By the time the special legislative session on education started in earnest last weekend, Roberts again wasn't requesting the exemptions.

"It went so fast. I was going to," Roberts said Monday. "I didn't have time."

He correctly noted that Carmichael, the Senate president, moved quickly after debate ended to have the final vote. Sen. Eric Tarr, R-Putnam, stood to speak on the bill, but never got the chance.

Regarding the Monday and Saturday votes to expedite the bill, Roberts noted in an email that, "None of those with public school teacher wives used Senate Rule 43 (the rule to be excused from voting on conflicts) for the preceding procedural votes on SB 1039."

"It's my understanding that no senator uses that rule for procedural votes," Roberts wrote.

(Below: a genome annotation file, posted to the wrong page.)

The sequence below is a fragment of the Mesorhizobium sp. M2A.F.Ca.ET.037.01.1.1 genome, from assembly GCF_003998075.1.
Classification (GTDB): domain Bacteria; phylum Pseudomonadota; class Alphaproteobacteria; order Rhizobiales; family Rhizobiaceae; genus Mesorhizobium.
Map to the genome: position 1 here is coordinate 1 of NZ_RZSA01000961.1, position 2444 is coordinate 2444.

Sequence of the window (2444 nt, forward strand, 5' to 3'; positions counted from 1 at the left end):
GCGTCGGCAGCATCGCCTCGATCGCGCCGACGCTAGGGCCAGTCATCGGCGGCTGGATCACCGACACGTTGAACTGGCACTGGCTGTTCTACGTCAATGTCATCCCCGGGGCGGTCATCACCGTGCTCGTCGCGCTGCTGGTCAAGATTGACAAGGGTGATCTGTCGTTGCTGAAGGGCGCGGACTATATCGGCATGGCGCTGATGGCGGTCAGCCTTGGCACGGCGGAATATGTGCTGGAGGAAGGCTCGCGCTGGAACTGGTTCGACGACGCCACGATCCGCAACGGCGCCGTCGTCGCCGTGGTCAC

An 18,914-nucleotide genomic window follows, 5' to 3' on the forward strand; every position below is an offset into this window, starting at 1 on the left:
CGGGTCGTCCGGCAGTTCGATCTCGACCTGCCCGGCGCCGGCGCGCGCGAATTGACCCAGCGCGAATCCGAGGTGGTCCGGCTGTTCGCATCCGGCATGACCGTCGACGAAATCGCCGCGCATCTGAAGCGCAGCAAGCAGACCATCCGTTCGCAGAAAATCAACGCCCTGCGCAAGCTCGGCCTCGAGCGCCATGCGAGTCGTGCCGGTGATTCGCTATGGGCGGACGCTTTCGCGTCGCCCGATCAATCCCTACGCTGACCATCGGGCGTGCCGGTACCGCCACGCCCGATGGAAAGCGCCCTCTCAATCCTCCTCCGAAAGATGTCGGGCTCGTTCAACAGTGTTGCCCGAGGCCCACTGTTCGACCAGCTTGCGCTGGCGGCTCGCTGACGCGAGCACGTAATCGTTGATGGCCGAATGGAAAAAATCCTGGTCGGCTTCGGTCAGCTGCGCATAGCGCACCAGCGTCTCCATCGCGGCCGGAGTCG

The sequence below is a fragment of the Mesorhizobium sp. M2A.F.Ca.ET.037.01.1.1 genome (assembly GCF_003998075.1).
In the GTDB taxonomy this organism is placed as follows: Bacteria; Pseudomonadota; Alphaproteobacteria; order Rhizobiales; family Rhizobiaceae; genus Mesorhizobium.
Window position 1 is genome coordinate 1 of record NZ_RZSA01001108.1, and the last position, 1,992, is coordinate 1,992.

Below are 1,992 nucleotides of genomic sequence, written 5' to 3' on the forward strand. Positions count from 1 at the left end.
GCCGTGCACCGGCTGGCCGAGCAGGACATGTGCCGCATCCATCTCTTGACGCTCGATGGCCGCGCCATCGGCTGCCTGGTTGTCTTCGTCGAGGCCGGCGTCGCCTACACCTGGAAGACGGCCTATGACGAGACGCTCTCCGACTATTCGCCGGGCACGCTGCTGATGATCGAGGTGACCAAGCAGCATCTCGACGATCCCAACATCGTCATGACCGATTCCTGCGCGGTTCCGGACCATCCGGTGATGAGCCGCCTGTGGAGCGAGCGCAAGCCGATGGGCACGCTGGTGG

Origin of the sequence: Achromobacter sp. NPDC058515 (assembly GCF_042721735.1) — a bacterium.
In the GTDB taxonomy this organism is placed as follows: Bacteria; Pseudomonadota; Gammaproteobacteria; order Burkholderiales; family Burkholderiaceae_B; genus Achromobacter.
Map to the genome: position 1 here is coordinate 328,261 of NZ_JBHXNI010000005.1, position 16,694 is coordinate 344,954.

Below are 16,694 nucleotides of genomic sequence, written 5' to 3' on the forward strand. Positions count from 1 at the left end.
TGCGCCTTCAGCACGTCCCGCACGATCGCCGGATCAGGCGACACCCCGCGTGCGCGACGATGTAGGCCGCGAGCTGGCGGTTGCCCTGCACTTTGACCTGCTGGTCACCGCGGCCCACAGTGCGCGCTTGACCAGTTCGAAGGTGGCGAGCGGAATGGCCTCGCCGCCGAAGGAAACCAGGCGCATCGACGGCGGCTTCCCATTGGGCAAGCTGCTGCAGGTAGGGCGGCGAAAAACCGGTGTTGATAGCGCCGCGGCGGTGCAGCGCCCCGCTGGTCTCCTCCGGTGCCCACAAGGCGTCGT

The rule doesn't distinguish between procedural and final votes on bills.

The senators married to public educators - Mann, Corey Palumbo, D-Kanawha, and Ihlenfeld himself - didn't request to be excused from votes to accelerate passage of SB 1039.

That's the separate, sweeping "Student Success Act" that includes pay raises and other benefits for public school workers, but also charter schools and other provisions that many of these workers oppose.

Those three men voted against accelerating SB 1039 and against the final Senate passage vote on it. They did ask to be excused from the final passage vote, but Carmichael told them they must vote.

That bill also now heads to the House.

Rule 43 requires each senator to vote despite conflicts of interest.

That's unless, the rule says, "he or she is immediately and particularly interested therein, meaning an interest that affects the member directly and not as one of a class, or the Senate excuses him or her."

Senators have the power to change that rule, but haven't.

In 2017, they did add a line saying a senator can ask the presiding officer whether they should be excused.